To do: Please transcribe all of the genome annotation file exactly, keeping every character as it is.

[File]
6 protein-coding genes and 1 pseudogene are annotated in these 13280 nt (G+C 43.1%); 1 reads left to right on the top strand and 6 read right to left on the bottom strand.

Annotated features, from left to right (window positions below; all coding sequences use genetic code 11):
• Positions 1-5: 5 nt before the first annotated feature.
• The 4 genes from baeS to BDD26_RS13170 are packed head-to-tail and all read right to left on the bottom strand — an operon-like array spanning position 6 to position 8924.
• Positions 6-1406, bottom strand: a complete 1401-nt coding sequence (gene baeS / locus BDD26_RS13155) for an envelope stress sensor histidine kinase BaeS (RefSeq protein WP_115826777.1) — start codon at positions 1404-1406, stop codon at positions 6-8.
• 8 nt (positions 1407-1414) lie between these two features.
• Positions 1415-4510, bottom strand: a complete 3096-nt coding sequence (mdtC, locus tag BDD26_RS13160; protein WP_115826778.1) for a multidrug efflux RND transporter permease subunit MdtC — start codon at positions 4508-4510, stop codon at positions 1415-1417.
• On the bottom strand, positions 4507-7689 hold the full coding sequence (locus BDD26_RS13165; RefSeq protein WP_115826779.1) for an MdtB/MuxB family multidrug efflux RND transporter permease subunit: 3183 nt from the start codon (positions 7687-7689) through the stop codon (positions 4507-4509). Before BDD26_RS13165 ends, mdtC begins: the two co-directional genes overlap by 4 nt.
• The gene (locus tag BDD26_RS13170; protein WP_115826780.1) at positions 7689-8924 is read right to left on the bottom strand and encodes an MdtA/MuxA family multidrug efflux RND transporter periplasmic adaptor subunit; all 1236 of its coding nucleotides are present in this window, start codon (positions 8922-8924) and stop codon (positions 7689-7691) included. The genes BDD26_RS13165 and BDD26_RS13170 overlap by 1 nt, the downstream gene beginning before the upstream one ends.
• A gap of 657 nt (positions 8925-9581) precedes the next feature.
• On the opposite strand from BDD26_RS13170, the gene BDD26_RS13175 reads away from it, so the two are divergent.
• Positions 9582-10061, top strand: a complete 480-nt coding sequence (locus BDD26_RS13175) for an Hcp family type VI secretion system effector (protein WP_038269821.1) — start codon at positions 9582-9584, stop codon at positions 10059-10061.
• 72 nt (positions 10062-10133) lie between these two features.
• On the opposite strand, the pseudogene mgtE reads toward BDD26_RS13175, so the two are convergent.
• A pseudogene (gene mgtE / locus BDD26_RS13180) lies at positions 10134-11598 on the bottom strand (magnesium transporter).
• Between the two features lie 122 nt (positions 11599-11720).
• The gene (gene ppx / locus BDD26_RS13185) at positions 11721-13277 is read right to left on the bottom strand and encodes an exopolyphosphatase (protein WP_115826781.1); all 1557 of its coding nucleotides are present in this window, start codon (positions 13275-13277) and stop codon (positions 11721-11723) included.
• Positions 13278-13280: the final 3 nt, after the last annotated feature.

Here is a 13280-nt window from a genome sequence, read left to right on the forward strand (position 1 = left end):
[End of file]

6 protein-coding genes and 1 pseudogene are annotated in these 13280 nt (G+C 43.1%); 1 reads left to right on the top strand and 6 read right to left on the bottom strand.

Annotated features, from left to right (window positions below; all coding sequences use genetic code 11):
• Positions 1-5: 5 nt before the first annotated feature.
• The 4 genes from baeS to BDD26_RS13170 are packed head-to-tail and all read right to left on the bottom strand — an operon-like array spanning position 6 to position 8924.
• Positions 6-1406, bottom strand: a complete 1401-nt coding sequence (gene baeS / locus BDD26_RS13155) for an envelope stress sensor histidine kinase BaeS (RefSeq protein WP_115826777.1) — start codon at positions 1404-1406, stop codon at positions 6-8.
• 8 nt (positions 1407-1414) lie between these two features.
• Positions 1415-4510, bottom strand: a complete 3096-nt coding sequence (mdtC, locus tag BDD26_RS13160; protein WP_115826778.1) for a multidrug efflux RND transporter permease subunit MdtC — start codon at positions 4508-4510, stop codon at positions 1415-1417.
• On the bottom strand, positions 4507-7689 hold the full coding sequence (locus BDD26_RS13165; RefSeq protein WP_115826779.1) for an MdtB/MuxB family multidrug efflux RND transporter permease subunit: 3183 nt from the start codon (positions 7687-7689) through the stop codon (positions 4507-4509). Before BDD26_RS13165 ends, mdtC begins: the two co-directional genes overlap by 4 nt.
• The gene (locus tag BDD26_RS13170; protein WP_115826780.1) at positions 7689-8924 is read right to left on the bottom strand and encodes an MdtA/MuxA family multidrug efflux RND transporter periplasmic adaptor subunit; all 1236 of its coding nucleotides are present in this window, start codon (positions 8922-8924) and stop codon (positions 7689-7691) included. The genes BDD26_RS13165 and BDD26_RS13170 overlap by 1 nt, the downstream gene beginning before the upstream one ends.
• A gap of 657 nt (positions 8925-9581) precedes the next feature.
• On the opposite strand from BDD26_RS13170, the gene BDD26_RS13175 reads away from it, so the two are divergent.
• Positions 9582-10061, top strand: a complete 480-nt coding sequence (locus BDD26_RS13175) for an Hcp family type VI secretion system effector (protein WP_038269821.1) — start codon at positions 9582-9584, stop codon at positions 10059-10061.
• 72 nt (positions 10062-10133) lie between these two features.
• On the opposite strand, the pseudogene mgtE reads toward BDD26_RS13175, so the two are convergent.
• A pseudogene (gene mgtE / locus BDD26_RS13180) lies at positions 10134-11598 on the bottom strand (magnesium transporter).
• Between the two features lie 122 nt (positions 11599-11720).
• The gene (gene ppx / locus BDD26_RS13185) at positions 11721-13277 is read right to left on the bottom strand and encodes an exopolyphosphatase (protein WP_115826781.1); all 1557 of its coding nucleotides are present in this window, start codon (positions 13275-13277) and stop codon (positions 11721-11723) included.
• Positions 13278-13280: the final 3 nt, after the last annotated feature.

Here is a 13280-nt window from a genome sequence, read left to right on the forward strand (position 1 = left end):